We have heard from some of our readers that they are not happy with the 4.1% pay raise they will get next year as a federal employee.
Without getting into a discussion of what the pay raise should (or should not) have been, how does the raise compare to private sector employees?
This might make you feel better about your upcoming raise. According to a recent Wall Street Journal article, the average white-collar employee or mid-level executive will get a wage increase of between 3% and 3.6% for 2004. Moreover, there is a trend in private companies to shift more of the cost of health insurance to employees which in some cases will exceed the amount of the 3+% raise.
What determines the amount of raise employees get in the private sector? At the bottom line, it is essentially supply and demand. With the current unemployment rate running about 6% and large numbers of jobs being sent to overseas locations, companies aren’t having much trouble keeping or hiring employees. As a result, the raises are lower than some employees would like.
Another trend which is also running through some parts of the federal government (as was done way back in 1978): pay for performance. Companies would rather pay more money to their most productive workers. As a result, some employees won’t get any raise at all. Others, who presumably have impressed the boss with their ability or productivity, will get substantial raises.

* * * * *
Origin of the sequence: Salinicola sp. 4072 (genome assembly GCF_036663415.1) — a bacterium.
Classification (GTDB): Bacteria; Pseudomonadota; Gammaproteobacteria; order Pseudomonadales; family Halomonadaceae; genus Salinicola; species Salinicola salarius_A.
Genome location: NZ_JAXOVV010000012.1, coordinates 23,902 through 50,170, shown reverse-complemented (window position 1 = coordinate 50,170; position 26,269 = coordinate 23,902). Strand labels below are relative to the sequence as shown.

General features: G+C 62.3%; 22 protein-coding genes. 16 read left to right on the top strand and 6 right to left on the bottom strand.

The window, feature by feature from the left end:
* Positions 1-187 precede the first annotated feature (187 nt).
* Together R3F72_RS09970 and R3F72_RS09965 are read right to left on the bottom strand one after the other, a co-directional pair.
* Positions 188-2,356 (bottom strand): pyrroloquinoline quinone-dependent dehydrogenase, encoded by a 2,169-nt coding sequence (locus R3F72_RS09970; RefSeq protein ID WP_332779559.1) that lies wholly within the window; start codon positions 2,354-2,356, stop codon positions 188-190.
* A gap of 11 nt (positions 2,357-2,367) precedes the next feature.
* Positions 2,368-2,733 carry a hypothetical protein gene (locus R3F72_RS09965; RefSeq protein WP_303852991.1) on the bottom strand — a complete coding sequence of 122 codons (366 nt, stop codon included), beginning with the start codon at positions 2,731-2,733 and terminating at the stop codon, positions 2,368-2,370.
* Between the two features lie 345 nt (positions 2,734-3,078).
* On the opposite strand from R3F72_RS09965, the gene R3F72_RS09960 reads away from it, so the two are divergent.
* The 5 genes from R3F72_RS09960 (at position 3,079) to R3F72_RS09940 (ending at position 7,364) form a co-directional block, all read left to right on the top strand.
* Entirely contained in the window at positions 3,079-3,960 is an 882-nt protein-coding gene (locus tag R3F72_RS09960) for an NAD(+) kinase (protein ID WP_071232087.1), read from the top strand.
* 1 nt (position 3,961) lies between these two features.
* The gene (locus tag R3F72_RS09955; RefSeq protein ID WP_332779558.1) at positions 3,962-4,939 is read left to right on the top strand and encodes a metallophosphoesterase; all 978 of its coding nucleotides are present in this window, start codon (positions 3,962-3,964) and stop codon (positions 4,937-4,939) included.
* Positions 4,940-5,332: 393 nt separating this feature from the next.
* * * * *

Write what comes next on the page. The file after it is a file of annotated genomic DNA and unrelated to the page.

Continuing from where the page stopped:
As the administration pushes for more of federal employees’ pay to be based on performance instead of seniority, changes are occurring in agencies such as the Department of Homeland Security and Department of Defense. The relative success or failure of these new systems will impact how many agency employees ultimately participate in a similar pay-for-performance system.
There is also little doubt that the federal pay system is changing rapidly as the pressure increases for some kind of pay for performance system. The new Department of Defense personnel system will eliminate the system of within grade increases (or WIGS) that has been in place for decades. In theory, this system was based on performance; in reality, it was as hard to withhold the increases as it was to fire an employee so very few employees were denied an increase.
The change could help employees who get larger raises as a result of superior performance ratings by their supervisor but many will also feel a loss of benefits as a result of lower income without the WIGS.